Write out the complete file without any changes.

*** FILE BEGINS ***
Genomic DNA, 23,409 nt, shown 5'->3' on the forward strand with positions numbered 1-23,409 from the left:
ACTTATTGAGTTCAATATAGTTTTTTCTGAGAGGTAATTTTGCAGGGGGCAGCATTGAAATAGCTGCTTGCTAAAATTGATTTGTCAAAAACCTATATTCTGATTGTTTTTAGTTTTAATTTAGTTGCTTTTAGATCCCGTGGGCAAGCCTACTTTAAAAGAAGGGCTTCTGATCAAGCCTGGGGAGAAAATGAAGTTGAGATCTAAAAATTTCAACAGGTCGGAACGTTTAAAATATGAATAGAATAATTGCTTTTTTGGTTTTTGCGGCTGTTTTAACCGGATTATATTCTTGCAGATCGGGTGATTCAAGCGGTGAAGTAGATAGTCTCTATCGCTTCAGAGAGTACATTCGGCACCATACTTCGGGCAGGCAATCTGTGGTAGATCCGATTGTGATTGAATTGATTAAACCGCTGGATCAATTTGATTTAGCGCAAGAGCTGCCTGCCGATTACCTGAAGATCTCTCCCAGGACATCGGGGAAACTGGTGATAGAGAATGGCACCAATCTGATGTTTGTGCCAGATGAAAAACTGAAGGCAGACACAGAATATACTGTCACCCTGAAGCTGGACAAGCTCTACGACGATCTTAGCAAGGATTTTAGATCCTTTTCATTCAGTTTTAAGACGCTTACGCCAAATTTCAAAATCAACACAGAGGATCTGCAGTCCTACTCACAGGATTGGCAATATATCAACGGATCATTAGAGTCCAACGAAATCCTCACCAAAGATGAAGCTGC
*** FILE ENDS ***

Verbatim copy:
Genomic DNA, 23,409 nt, shown 5'->3' on the forward strand with positions numbered 1-23,409 from the left:
ACTTATTGAGTTCAATATAGTTTTTTCTGAGAGGTAATTTTGCAGGGGGCAGCATTGAAATAGCTGCTTGCTAAAATTGATTTGTCAAAAACCTATATTCTGATTGTTTTTAGTTTTAATTTAGTTGCTTTTAGATCCCGTGGGCAAGCCTACTTTAAAAGAAGGGCTTCTGATCAAGCCTGGGGAGAAAATGAAGTTGAGATCTAAAAATTTCAACAGGTCGGAACGTTTAAAATATGAATAGAATAATTGCTTTTTTGGTTTTTGCGGCTGTTTTAACCGGATTATATTCTTGCAGATCGGGTGATTCAAGCGGTGAAGTAGATAGTCTCTATCGCTTCAGAGAGTACATTCGGCACCATACTTCGGGCAGGCAATCTGTGGTAGATCCGATTGTGATTGAATTGATTAAACCGCTGGATCAATTTGATTTAGCGCAAGAGCTGCCTGCCGATTACCTGAAGATCTCTCCCAGGACATCGGGGAAACTGGTGATAGAGAATGGCACCAATCTGATGTTTGTGCCAGATGAAAAACTGAAGGCAGACACAGAATATACTGTCACCCTGAAGCTGGACAAGCTCTACGACGATCTTAGCAAGGATTTTAGATCCTTTTCATTCAGTTTTAAGACGCTTACGCCAAATTTCAAAATCAACACAGAGGATCTGCAGTCCTACTCACAGGATTGGCAATATATCAACGGATCATTAGAGTCCAACGAAATCCTCACCAAAGATGAAGCTGC